03.11.05 ART@1300 - Who Says Crime Doesn’t Pay?

Submitted by Evelyn Kiefer on Sun, 03/20/2005 - 14:52.

“March of Crimes�, the group show now on view at 1300 Gallery,
brings together a tight “gang� of artists: Ali Calis, Bob Peck, Grant
Smrekar and Nick Zaremba, whose works compliment each other visually
and thematically. All are painters using techniques and materials that
are more commonly seen in graffiti or aerosol art. They prove that
stencils, latex, and spray paint can make a smooth transition to a
gallery setting and some images and messages are equally at home in an
urban landscape or on a canvas in a gallery. Their works should have
great appeal to anyone who has admired aerosol art around the city and
wished they could take a favorite painting home. This show is a great
opportunity for collectors to buy some great works at very low prices.
In keeping with the title and theme of the show, the artwork is a steal!

Ali Calis’s works are humorous and clever; inhabited by superheroes, space shuttles and slightly homely animals. Her paintings on formed wood in the shape of skateboard ramps such as Boyhood Dreams are Your Reality and Red Birds/White Squirrel are particularly original. Giraffes seem to be a favorite theme for her. The Giraffe Anatomy series, colorful painted wood cut out shapes of giraffe heads hung in a group on the wall could almost be from Toys R Us, but they are just a bit too cool for a child’s nursery. Painted giraffe images also adorn a group of vintage shirts Calis is selling in the show for only $10.00 each.

Grant Smrekar’s paintings, created with stencils, latex and spray paint are the largest works in the show. His works also make the most obvious references to other artists. His stenciled figures - the same ones appear on several canvases in the show – are reminiscent of some of Andy Warhol’s most famous silk-screened paintings. Smrekars figures are not celebrity portraits or pop culture icons; one is a smug, slouching young man in a stars and stripes jacket, another is a desperate looking man in a business suit holding an automatic rifle. Stenciled stars and lettering, like one would find a military footlocker, appear in many of Smrekars paintings. His compositions are often violent and confrontation and he frequently uses bold colors associated with militarism and propaganda like red and black.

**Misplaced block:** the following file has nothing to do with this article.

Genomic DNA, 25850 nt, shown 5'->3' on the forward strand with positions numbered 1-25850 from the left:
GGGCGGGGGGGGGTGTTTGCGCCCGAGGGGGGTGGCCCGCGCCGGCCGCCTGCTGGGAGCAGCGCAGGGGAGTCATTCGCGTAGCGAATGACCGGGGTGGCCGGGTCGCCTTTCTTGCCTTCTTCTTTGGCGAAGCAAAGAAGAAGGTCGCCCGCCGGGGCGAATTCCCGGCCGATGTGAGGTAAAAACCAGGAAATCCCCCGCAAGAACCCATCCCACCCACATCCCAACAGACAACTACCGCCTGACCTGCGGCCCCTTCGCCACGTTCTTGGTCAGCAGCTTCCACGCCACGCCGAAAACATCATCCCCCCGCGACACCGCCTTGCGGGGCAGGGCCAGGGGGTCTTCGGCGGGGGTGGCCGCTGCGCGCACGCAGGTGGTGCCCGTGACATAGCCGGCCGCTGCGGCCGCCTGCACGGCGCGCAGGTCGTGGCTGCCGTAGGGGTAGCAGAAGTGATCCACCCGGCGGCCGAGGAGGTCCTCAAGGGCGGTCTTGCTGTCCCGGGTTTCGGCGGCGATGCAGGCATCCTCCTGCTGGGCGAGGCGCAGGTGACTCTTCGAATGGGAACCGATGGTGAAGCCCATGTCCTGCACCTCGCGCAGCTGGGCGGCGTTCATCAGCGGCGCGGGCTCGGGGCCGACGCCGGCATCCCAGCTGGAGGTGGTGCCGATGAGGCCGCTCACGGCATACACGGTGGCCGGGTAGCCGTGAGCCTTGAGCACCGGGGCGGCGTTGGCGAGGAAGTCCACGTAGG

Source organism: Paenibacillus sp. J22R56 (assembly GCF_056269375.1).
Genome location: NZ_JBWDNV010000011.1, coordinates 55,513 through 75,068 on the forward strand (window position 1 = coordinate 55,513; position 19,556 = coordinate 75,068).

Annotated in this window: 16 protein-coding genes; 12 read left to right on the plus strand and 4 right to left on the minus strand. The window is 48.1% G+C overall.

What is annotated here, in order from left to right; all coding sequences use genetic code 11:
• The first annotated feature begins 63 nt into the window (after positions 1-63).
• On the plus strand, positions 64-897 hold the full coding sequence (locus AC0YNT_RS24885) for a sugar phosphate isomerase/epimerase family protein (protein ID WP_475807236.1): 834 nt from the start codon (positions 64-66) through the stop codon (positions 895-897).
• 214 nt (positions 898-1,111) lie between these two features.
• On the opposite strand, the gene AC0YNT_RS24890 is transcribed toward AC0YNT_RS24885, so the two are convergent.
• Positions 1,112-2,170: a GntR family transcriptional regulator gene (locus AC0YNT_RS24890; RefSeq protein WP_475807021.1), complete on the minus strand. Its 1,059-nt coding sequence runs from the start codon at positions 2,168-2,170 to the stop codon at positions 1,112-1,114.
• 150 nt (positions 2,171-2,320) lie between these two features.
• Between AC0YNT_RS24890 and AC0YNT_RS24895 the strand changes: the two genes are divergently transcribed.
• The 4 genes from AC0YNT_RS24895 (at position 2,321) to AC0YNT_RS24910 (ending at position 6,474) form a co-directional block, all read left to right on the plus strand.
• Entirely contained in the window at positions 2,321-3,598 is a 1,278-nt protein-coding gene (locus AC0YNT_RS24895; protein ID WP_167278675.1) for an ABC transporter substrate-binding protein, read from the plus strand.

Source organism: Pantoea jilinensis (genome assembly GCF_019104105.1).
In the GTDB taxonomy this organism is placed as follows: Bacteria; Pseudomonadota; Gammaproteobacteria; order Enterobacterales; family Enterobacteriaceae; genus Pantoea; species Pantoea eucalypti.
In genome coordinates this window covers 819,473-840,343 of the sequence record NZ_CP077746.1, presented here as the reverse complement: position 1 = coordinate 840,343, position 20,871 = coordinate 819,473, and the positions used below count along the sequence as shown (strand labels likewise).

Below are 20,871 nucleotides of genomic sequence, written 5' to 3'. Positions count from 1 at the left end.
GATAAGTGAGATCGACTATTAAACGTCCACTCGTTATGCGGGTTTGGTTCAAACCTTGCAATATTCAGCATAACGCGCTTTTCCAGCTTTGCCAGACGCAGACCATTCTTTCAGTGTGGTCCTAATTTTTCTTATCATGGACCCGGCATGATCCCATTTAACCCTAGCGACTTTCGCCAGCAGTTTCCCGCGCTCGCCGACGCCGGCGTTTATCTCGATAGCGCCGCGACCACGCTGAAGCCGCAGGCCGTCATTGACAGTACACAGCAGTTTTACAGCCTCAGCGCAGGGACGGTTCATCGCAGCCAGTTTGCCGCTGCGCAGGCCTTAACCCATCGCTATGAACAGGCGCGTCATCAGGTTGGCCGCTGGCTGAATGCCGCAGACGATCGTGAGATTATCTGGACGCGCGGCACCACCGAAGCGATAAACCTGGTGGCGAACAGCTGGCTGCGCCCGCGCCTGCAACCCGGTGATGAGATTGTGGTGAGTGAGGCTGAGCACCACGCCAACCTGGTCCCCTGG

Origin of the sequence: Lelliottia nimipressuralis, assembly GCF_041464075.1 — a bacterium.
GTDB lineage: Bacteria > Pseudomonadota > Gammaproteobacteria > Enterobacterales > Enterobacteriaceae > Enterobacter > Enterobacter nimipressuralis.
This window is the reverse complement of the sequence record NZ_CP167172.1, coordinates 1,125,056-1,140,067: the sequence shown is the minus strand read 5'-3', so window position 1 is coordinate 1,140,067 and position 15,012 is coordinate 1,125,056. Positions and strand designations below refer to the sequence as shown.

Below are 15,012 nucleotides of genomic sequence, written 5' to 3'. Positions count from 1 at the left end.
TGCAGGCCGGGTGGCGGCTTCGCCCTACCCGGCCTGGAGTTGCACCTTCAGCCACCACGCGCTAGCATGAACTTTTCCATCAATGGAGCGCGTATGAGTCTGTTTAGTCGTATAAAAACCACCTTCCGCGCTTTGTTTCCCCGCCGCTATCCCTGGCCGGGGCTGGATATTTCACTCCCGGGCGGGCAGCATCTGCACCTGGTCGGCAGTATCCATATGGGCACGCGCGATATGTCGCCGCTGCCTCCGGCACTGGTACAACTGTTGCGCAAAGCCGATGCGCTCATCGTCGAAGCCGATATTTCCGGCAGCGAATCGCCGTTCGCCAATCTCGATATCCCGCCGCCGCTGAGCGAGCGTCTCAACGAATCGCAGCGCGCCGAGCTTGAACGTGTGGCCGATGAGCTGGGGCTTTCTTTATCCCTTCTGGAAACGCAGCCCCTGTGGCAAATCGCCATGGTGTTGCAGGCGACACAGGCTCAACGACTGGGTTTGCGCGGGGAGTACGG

Nick Zaremba’s works are mixed media collages on canvas. Pieces of green and white accounting spreadsheets, paint smears and spatters, words and stout cartoon figures are at the surface while more mysterious forms seem to emerge from beneath shallow layers of paint. Perhaps Zaremba’s works are a commentary on the palimpsest of detritus found in the urban landscape.

Bob Peck is the colorist of the group. Some of his aerosol triptychs on canvas resemble sunsets in alien landscapes. His palette is dominated by colors like salmon that are rarely found in nature but easily found in the spray paint aisle of a hardware store. His abstract landscapes are constructed of smooth and undulating forms that appear windswept or eroded by water. Peck’s works in this show are small canvases with a monumental quality. His compositions are successful on this scale, but perhaps they would be even better done larger.

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